This had taken the better part of an hour and I was becoming impatient. I had places to be, namely, on the other side of the tracks! I could see the warehouse where I was supposed to deliver the load of freight. And, I could see the lumpers (the guys who unload trucks when truck drivers like me are too lazy) standing idly by on the dock – waiting.
The ten or eleven drivers lined up behind me were grumbling, complaining about trains in general and bemoaning the lost time. One guy said there was another way into the warehouse a few blocks down, which didn’t cross the tracks. It wasn’t really the truck entrance but it would work, he said. We all agreed we should have chosen that road as the last few cars came into view.
And then the slow moving train stopped, still blocking the crossing.
Ever made a U-turn on a narrow city street with a semi, pulling a 53-ft trailer? No? I hadn’t either at the time. But what I lacked in experience, I made up for in confidence and determination. I know, that’s a classic definition of one who is naïve.
The street was about forty feet wide with a five-foot sidewalk on either side. That gave me around fifty feet – and with a 53-ft trailer, even with the cab turned completely sideways, that wasn’t enough room. To complicate matters, buildings and power poles lined both sides of the street. It appeared I was trapped.
And then I saw the double garage-door style opening in the building on the right, inset into the building by six feet or so.
For those who do not know, when a semi makes a sharp corner, and keeps turning, the trailer will start to go backwards. You can actually drive the truck forward and back the trailer up at the same time. There is a bit of tail swing however, as the end of the trailer does not back straight.
I studied the opening. It was plenty wide enough to allow for the tail swing, and at fourteen feet, it was taller than my trailer. With the extra six feet, I decided there was enough room - if I could time it right and position the trailer exactly where it had to be when it reversed direction.
I should point out that in driving a truck, especially in tight places, there is absolutely no room for error. Misjudging anything will most likely result in some sort of damage, and is known as a preventable accident. Most trucking companies, including the one I worked for at the time, view this as cause for termination. But, I’ve always been more than willing to take a chance. There’s no fun in always playing it safe!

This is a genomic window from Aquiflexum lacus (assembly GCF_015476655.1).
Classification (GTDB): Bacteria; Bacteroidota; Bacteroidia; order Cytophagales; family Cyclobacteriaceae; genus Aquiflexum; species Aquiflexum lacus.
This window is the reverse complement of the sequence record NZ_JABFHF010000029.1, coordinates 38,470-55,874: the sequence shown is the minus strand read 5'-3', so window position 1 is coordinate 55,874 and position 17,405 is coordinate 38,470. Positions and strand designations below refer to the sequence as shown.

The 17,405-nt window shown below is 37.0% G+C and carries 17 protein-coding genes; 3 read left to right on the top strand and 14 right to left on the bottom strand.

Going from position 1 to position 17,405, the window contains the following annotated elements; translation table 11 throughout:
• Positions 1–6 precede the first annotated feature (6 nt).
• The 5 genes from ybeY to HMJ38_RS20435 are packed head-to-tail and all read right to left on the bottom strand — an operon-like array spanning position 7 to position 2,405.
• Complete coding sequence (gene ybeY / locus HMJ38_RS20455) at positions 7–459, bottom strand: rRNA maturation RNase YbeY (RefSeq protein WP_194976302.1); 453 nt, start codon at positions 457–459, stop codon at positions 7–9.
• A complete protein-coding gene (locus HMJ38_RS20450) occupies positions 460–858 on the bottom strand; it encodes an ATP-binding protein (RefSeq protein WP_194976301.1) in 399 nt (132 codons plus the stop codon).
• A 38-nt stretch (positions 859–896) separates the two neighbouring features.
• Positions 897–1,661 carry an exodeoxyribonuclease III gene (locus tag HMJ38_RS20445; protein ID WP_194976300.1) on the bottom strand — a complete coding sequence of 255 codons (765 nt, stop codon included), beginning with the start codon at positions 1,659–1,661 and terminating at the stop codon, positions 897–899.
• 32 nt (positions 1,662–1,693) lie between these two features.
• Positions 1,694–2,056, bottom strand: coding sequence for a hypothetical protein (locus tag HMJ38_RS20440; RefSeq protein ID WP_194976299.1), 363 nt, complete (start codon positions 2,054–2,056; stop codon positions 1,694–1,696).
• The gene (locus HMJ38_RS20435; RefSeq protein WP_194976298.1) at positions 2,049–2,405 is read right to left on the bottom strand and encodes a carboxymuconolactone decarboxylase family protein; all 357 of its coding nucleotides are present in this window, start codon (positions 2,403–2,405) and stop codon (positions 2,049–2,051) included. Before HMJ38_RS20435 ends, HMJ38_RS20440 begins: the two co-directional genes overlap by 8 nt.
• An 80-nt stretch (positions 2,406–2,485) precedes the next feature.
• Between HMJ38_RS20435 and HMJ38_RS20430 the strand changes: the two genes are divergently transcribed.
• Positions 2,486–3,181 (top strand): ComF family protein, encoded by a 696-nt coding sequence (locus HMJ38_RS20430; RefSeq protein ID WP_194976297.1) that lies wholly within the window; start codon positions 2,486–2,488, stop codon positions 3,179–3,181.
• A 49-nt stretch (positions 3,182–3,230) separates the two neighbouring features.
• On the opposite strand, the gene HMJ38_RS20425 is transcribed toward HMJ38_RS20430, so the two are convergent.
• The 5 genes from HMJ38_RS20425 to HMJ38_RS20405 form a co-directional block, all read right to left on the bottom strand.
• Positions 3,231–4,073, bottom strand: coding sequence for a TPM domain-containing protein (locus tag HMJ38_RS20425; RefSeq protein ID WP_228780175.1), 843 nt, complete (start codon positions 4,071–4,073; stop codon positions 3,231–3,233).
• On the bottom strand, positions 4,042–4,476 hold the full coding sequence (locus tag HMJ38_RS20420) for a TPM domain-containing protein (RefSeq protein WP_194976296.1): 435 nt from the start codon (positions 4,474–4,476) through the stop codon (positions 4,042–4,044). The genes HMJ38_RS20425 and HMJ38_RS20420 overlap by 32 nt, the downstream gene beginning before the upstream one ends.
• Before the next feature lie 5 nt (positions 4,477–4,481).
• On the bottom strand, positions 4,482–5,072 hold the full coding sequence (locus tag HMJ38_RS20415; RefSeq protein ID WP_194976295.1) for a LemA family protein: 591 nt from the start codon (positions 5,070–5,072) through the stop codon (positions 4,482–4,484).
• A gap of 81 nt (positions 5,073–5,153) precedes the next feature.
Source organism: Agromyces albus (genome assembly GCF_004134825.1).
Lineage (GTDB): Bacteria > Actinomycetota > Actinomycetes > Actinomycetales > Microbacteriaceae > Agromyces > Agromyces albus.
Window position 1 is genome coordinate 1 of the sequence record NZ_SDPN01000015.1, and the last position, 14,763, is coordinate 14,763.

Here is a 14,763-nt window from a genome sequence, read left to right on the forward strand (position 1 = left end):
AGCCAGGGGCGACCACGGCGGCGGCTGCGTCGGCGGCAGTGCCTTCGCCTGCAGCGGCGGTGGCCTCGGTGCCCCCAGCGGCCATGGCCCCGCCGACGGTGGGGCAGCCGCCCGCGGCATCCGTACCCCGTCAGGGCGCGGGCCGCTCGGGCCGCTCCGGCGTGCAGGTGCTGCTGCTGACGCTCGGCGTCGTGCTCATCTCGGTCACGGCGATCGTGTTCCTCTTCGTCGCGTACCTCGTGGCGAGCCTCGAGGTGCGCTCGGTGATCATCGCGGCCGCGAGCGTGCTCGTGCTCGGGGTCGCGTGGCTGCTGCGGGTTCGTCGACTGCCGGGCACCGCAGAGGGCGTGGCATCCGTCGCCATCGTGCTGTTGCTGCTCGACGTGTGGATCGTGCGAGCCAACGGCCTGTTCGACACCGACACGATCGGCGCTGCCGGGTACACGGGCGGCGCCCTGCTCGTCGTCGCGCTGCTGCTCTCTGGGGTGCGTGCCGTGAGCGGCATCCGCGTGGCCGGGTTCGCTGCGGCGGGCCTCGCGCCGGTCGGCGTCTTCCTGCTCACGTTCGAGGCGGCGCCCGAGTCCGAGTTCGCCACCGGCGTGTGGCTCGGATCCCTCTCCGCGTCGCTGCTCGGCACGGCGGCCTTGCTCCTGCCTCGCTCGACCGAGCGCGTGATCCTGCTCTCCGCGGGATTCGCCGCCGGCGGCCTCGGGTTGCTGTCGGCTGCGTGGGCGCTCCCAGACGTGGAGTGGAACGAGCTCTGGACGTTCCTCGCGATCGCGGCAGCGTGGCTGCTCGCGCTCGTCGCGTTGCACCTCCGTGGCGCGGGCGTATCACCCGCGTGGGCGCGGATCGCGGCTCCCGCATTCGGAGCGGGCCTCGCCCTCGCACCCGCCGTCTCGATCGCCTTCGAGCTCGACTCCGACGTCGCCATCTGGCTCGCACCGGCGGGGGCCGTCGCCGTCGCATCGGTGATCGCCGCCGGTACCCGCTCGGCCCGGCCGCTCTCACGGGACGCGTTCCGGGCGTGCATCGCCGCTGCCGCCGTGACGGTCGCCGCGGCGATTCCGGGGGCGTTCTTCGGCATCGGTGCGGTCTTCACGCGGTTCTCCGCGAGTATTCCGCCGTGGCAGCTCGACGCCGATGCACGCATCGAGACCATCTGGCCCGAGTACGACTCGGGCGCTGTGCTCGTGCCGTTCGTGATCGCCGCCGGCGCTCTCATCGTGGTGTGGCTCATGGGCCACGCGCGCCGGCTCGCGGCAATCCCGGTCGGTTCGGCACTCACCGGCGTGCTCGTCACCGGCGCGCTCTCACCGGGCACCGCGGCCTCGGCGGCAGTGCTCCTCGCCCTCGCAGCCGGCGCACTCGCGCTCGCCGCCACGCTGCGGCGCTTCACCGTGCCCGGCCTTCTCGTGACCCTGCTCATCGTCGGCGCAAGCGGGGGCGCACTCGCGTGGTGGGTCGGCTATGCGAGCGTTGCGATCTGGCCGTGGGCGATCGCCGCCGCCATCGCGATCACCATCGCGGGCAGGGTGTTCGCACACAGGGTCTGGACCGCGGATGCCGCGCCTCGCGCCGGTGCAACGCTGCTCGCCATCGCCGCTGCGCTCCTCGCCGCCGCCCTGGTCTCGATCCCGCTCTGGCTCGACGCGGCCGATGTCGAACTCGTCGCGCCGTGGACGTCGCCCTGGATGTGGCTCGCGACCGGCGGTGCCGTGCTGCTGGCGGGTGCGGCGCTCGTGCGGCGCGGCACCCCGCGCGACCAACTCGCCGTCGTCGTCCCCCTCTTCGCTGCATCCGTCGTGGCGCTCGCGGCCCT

Now, here’s the part that makes driving truck fun. I calculated everything and mapped it out in my mind. I knew where I’d begin my turn, how sharp I had to turn, where the trailer had to be, how I would miss the poles on both sides of the street, and when to pull out of the turn so the blind side of my trailer didn’t slam into the far side of the building. I also knew I could make it – theoretically anyway. The fact remained to be seen if I could actually do it. And, of course, to add to the pressure, I had an audience of all the drivers who were lined up behind me – no doubt every one of them with more experience than I.
It took them only seconds to realize what I was doing – and start jabbering on the CB. Then they started taking bets on whether I would make it or not. How rude!
Despite the skepticism of most of the drivers, things went smoothly and I did make it. (You really didn’t expect me to tell the story if it had turned out badly did you)? As I drove away, the other drivers tried to talk the next guy into turning around as I had done. “No way!” he answered. “That other driver just got lucky.”
In a few minutes, I found the other entrance and was pleased to see the train still blocking the crossing as I backed into the dock. And all the other trucks were still waiting in line too. Then, on the dock, talking to the lumpers, we saw the train start to roll again – the opposite direction. “Those poor drivers,” one lumper said. “They’re still waiting, and that’s a long train.” Then he asked how many cars we thought it had, voicing his opinion that it was between 125 and 150. Not everyone agreed. Some said it was shorter, others just knew it had to be longer.
“Actually,” I spoke up. “192.”